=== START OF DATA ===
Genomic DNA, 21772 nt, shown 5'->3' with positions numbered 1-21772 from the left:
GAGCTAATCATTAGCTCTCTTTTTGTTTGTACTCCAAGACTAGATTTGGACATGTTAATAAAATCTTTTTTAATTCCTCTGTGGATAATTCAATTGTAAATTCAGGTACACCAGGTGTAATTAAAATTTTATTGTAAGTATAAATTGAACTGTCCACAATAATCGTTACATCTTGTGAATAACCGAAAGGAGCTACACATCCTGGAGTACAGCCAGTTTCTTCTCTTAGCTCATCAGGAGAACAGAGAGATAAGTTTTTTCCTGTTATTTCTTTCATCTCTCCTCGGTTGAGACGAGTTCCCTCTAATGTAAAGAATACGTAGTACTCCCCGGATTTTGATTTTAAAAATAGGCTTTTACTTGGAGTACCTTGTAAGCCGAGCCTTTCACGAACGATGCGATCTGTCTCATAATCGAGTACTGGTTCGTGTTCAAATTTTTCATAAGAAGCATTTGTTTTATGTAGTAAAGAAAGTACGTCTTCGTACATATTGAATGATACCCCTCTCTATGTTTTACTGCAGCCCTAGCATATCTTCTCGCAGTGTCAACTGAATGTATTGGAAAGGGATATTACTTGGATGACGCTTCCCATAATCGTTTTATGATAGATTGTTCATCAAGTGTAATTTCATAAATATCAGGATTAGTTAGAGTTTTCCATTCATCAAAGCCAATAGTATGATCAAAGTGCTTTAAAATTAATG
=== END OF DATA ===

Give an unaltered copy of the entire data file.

Genomic DNA, 21772 nt, shown 5'->3' with positions numbered 1-21772 from the left:
GAGCTAATCATTAGCTCTCTTTTTGTTTGTACTCCAAGACTAGATTTGGACATGTTAATAAAATCTTTTTTAATTCCTCTGTGGATAATTCAATTGTAAATTCAGGTACACCAGGTGTAATTAAAATTTTATTGTAAGTATAAATTGAACTGTCCACAATAATCGTTACATCTTGTGAATAACCGAAAGGAGCTACACATCCTGGAGTACAGCCAGTTTCTTCTCTTAGCTCATCAGGAGAACAGAGAGATAAGTTTTTTCCTGTTATTTCTTTCATCTCTCCTCGGTTGAGACGAGTTCCCTCTAATGTAAAGAATACGTAGTACTCCCCGGATTTTGATTTTAAAAATAGGCTTTTACTTGGAGTACCTTGTAAGCCGAGCCTTTCACGAACGATGCGATCTGTCTCATAATCGAGTACTGGTTCGTGTTCAAATTTTTCATAAGAAGCATTTGTTTTATGTAGTAAAGAAAGTACGTCTTCGTACATATTGAATGATACCCCTCTCTATGTTTTACTGCAGCCCTAGCATATCTTCTCGCAGTGTCAACTGAATGTATTGGAAAGGGATATTACTTGGATGACGCTTCCCATAATCGTTTTATGATAGATTGTTCATCAAGTGTAATTTCATAAATATCAGGATTAGTTAGAGTTTTCCATTCATCAAAGCCAATAGTATGATCAAAGTGCTTTAAAATTAATG